SEQUIM – The whole idea, just about scrapped, has suddenly been saved.
Though Patsy Mattingley of the Sequim City Band shepherded a plan for a 560-seat concert hall through two years of talks with the city of Sequim, it ended up mired in red tape — and squelched by the state Department of Ecology.
The auditorium was to be a jewel for the Dungeness Valley, a place for orchestra concerts, speakers’ series and world-class performances.
It was also designed as an expansion of the city’s James Center bandshell, and like that outdoor stage, the new indoor venue would be turned over to the city to operate.
Mattingley maintained, in her many talks with city officials, that it would pay for itself by attracting popular performers and enthusiastic crowds.
But also like the bandshell, the expanded James Center would look out on a swath of land designated for a specific use.
The land – some 29 acres — is the Water Reuse Demonstration Site, an Ecology-funded proving ground for water reclamation.
Therein lies the trouble.
“Ecology believes this land use is not consistent with the intent of the funding,” the department wrote to interim city manager Linda Herzog in June.
Though reclaimed water could be used in the hall’s restrooms, the site was meant for larger-scale demonstrations of reuse water on open spaces such as the Master Gardeners’ flowers and herbs and on soccer fields the city has talked about for the past year.
So although Mattingley and her team had raised about $2 million toward the $6 million cost of the concert hall, they began to reconsider.
At a gathering of supporters Friday night at the SunLand country club – a reception Mattingley called the “Reprise,” she laid out the options.
“Our choice,” she said, “was to shut down the project or find another site and go out on our own.”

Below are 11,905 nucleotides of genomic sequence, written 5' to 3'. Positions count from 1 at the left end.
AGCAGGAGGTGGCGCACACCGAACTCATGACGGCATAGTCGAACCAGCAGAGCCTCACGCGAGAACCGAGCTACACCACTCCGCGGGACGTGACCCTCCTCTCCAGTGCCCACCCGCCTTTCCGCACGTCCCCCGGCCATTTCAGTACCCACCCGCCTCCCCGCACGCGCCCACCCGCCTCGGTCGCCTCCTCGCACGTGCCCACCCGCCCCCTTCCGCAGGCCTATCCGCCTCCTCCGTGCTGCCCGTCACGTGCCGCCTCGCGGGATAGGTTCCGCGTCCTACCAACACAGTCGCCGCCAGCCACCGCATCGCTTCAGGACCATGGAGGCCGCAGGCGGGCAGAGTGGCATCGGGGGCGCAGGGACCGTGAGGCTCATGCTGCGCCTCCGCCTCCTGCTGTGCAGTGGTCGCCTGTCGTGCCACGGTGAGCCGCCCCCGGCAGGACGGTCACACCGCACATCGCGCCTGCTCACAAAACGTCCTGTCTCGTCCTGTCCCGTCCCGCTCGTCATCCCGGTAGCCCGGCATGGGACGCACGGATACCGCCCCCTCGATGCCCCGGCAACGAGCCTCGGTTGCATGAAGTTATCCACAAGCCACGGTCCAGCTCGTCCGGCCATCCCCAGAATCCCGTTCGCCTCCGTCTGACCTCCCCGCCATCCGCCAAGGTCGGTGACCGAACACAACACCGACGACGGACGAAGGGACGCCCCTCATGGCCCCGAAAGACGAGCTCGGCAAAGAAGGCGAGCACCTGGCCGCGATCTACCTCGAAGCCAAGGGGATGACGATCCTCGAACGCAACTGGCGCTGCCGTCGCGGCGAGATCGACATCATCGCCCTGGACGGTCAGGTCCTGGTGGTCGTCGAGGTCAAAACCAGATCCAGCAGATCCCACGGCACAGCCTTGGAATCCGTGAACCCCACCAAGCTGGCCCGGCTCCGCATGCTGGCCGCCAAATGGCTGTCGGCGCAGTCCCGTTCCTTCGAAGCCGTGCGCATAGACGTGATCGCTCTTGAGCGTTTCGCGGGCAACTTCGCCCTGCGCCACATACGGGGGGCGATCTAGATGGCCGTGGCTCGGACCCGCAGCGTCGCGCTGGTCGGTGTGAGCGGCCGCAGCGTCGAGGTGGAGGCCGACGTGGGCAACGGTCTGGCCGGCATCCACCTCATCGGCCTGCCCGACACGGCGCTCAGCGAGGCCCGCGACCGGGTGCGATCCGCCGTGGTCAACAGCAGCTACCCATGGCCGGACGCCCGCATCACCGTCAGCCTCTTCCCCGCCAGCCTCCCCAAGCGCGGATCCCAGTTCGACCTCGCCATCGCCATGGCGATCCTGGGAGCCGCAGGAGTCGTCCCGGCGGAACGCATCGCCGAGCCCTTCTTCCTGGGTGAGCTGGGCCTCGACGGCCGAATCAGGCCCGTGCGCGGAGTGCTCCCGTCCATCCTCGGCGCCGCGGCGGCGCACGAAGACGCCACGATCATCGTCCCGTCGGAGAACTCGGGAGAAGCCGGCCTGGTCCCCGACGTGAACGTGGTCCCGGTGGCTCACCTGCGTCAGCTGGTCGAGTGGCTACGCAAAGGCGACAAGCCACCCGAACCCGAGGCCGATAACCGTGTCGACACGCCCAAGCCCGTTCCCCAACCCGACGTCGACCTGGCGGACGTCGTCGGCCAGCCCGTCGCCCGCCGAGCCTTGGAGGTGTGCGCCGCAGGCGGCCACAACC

Mattingley paused. And then delivered the news.
Considering new site
“The steering committee has decided to go forward,” she said. “We’re looking at one site in particular near the center of town,” where the concert hall could rise.
The steering committee is made up of local arts luminaries such as Dewey Ehling, director of the Port Townsend Community Orchestra, the Peninsula Chamber Singers and the annual Handel With Care sing-along “Messiah;” Vern Fosket, band director at Sequim High School; and jazz singer Tracy Blume.
They envision an acoustically exquisite hall where people from across the North Olympic Peninsula can be intimate with great music, hear an illustrious lecturer or attend a reader’s theater performance.
It would be a place for local musicians, such as the Port Angeles Symphony Orchestra and the Olympic Express big band, and for internationally known acts.
No city involvement
At this point, however, Mattingley and the committee must restart their feasibility study and “run the numbers,” as she put it.
“Right now, we’re talking about owning our own piece of property,” Mattingley said, adding that the concert hall needs 5 acres on which to construct a building and a parking lot.
In a later interview, Mattingley added that she has a donor who may be interested in purchasing the property that would place the concert hall near downtown. This donor may reserve the right to name the hall, she said.
So the venue has a new lease on life: Since it’s no longer connected to the city of Sequim or the James Center, the committee won’t need the building to match the barnlike bandshell.
Sequim City Council member Ken Hays has been the architect of record since the project’s conception; he said he’s “partly a volunteer and partly a paid consultant.”
Since the hall is no longer on the table as a city-run facility, Hays feels it will be “less conflicting” with his duties as a city official.
Erecting a separate auditorium instead of an addition to the bandshell means “more opportunities for different acoustic models,” Hays said. “It could allow us to pull the audience closer to the stage.”
The new direction may also bring the project to fruition much sooner.
Mattingley said she and the steering committee will finish their cost analysis by August’s end.
“A few weeks ago, we were feeling pretty discouraged,” she said. “Now we’re getting excited again.”
“If anybody has any ideas or comments, we’re really looking forward to hearing from you,” Mattingley said.
She can be reached at 360-683-8226 or firstname.lastname@example.org.
She also added that the Sequim City Band, with Mattingley on flute and piccolo, will appear at 3 p.m. Sunday at the James Center bandshell.
The free concert will feature “everything from Glenn Miller to the rock band Chicago,” Mattingley promised.
Sequim-Dungeness Valley reporter Diane Urbani de la Paz can be reached at 360-681-2391 or at diane.urbani@peninsuladaily news.com.